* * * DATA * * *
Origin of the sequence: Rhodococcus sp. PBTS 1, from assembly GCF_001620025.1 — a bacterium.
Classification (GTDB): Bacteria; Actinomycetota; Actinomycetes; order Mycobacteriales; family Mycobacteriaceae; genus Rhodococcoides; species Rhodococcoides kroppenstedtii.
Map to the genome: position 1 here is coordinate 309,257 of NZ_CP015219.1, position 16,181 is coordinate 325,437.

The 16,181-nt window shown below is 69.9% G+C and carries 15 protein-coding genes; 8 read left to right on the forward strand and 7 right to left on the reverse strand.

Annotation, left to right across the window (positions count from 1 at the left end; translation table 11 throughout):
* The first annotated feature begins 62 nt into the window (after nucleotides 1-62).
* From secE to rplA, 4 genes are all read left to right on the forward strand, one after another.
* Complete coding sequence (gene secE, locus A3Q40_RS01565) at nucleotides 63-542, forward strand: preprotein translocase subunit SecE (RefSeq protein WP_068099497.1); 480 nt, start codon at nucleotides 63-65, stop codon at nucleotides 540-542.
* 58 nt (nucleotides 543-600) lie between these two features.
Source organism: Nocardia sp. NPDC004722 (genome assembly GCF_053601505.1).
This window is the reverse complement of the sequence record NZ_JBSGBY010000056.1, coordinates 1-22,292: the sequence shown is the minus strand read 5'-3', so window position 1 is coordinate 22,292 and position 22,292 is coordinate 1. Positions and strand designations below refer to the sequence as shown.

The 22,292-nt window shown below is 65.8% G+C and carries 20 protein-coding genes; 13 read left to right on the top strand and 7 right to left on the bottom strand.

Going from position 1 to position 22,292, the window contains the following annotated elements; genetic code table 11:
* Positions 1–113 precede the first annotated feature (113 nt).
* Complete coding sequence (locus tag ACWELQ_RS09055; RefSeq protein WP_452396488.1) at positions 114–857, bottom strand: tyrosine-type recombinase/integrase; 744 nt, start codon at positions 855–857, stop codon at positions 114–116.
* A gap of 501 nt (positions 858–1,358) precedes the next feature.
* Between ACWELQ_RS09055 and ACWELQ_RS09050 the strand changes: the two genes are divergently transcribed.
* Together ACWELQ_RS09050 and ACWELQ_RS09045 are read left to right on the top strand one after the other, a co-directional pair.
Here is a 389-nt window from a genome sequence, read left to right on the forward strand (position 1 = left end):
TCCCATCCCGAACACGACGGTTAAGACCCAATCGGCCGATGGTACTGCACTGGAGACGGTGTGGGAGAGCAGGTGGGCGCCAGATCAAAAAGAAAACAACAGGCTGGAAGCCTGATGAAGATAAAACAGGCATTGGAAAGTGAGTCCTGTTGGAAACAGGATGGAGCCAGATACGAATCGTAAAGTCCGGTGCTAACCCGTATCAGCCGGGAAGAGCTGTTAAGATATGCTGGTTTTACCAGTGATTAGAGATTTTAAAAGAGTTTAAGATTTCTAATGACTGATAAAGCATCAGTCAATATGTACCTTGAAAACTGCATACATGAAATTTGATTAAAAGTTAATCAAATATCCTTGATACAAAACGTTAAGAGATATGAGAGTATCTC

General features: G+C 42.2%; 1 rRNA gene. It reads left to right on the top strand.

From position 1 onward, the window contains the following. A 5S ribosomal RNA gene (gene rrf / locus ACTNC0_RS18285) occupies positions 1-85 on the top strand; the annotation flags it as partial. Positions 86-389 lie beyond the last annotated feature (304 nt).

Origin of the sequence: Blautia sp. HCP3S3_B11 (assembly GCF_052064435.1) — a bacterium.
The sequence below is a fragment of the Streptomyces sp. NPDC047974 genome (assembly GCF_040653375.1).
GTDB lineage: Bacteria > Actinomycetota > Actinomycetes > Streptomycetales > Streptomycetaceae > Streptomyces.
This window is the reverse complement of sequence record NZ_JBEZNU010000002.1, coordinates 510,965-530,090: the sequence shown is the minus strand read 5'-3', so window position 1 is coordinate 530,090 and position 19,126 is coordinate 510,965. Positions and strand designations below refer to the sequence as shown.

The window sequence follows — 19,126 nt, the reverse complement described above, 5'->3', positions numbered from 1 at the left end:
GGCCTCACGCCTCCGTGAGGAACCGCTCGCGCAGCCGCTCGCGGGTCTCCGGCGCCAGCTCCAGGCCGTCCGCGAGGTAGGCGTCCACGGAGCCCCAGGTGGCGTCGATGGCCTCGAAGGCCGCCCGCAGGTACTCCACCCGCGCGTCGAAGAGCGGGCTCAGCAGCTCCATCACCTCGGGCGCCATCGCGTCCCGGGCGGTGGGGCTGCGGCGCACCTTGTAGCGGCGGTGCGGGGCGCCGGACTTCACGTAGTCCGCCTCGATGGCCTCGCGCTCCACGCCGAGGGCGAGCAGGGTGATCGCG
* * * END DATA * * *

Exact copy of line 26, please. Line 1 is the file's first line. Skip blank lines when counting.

This window is the reverse complement of sequence record NZ_JBEZNU010000002.1, coordinates 510,965-530,090: the sequence shown is the minus strand read 5'-3', so window position 1 is coordinate 530,090 and position 19,126 is coordinate 510,965. Positions and strand designations below refer to the sequence as shown.